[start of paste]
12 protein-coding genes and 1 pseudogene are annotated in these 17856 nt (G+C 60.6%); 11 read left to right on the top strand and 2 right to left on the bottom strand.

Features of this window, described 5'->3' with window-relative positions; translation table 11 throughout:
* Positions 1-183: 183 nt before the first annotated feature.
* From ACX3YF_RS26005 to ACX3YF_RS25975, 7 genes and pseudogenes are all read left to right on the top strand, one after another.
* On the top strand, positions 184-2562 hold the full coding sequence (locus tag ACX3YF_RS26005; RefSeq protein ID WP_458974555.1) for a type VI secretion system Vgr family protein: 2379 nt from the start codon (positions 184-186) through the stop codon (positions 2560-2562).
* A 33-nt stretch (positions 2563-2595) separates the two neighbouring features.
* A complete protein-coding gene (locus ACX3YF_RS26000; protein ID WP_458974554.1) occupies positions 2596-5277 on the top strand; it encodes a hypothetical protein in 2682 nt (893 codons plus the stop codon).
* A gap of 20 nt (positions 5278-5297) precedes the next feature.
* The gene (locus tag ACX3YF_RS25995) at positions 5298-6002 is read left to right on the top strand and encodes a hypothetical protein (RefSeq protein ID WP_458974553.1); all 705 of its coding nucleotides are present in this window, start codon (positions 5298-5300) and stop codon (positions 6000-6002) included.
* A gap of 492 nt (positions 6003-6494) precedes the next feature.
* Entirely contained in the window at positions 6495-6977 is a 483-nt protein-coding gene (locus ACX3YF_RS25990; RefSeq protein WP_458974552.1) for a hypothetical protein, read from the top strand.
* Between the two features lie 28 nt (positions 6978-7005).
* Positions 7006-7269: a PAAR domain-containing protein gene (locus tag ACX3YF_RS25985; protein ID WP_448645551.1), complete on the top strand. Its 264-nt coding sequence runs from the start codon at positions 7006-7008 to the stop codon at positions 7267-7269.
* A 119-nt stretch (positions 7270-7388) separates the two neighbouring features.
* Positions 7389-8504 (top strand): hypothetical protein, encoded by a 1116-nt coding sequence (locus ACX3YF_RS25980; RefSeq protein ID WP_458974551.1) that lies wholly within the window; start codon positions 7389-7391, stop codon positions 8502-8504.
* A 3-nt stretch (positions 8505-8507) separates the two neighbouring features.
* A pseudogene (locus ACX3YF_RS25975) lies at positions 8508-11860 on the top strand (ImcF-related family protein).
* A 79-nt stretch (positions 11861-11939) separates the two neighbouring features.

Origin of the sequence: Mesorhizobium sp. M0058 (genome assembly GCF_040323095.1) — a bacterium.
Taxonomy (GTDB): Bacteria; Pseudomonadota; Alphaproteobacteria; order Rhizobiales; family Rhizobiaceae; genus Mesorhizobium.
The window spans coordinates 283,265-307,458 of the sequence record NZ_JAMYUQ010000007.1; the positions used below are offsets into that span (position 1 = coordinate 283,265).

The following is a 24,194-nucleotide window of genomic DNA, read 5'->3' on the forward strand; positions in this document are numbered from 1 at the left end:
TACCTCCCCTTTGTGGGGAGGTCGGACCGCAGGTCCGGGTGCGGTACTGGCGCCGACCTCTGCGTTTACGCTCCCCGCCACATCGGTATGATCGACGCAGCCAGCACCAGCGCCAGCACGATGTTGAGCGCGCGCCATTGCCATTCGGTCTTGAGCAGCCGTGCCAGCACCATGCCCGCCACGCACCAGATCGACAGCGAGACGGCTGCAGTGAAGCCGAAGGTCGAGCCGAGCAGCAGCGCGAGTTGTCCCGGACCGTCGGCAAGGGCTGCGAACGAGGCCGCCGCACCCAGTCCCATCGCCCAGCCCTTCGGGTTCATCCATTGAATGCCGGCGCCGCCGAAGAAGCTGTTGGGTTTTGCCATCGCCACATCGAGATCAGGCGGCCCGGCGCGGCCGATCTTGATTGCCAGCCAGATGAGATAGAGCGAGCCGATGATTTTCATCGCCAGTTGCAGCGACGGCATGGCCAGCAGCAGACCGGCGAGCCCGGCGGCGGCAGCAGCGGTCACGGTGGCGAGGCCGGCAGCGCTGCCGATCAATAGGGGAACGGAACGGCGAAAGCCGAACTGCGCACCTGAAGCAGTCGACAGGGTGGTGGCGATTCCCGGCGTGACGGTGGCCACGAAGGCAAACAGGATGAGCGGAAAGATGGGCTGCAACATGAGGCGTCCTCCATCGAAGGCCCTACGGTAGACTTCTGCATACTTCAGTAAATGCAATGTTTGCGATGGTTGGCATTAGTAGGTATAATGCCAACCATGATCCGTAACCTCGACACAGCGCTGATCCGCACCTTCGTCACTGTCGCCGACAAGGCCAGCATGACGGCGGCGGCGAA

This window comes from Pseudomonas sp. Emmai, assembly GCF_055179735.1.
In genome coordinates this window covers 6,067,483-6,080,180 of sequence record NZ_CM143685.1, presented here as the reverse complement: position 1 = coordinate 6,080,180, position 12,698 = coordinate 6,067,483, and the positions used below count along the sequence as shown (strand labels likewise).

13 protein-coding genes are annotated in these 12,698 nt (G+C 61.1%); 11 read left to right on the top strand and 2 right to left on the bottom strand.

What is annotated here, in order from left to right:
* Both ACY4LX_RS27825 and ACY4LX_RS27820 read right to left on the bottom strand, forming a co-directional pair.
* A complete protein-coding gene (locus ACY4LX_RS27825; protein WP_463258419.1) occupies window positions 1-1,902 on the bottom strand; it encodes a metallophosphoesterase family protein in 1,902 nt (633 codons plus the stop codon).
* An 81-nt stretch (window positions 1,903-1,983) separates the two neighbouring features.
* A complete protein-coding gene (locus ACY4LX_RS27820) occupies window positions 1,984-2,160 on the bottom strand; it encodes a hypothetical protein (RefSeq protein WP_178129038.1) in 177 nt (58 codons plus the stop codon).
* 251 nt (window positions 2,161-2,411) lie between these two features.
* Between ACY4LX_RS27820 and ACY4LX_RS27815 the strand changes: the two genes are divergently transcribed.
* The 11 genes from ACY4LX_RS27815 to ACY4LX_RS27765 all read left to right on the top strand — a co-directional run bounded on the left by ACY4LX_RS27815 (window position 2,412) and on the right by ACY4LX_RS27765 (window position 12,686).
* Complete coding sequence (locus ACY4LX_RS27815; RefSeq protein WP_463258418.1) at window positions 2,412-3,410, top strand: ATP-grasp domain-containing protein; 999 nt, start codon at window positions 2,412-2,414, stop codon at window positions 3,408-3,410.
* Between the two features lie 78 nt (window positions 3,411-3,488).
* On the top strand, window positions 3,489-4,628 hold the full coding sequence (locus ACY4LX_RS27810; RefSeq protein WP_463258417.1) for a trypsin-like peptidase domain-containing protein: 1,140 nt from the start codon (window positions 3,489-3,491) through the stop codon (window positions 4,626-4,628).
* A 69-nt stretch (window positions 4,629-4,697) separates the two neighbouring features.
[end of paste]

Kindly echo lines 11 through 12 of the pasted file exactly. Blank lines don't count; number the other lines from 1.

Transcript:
* Entirely contained in the window at positions 6495-6977 is a 483-nt protein-coding gene (locus ACX3YF_RS25990; RefSeq protein WP_458974552.1) for a hypothetical protein, read from the top strand.
* Between the two features lie 28 nt (positions 6978-7005).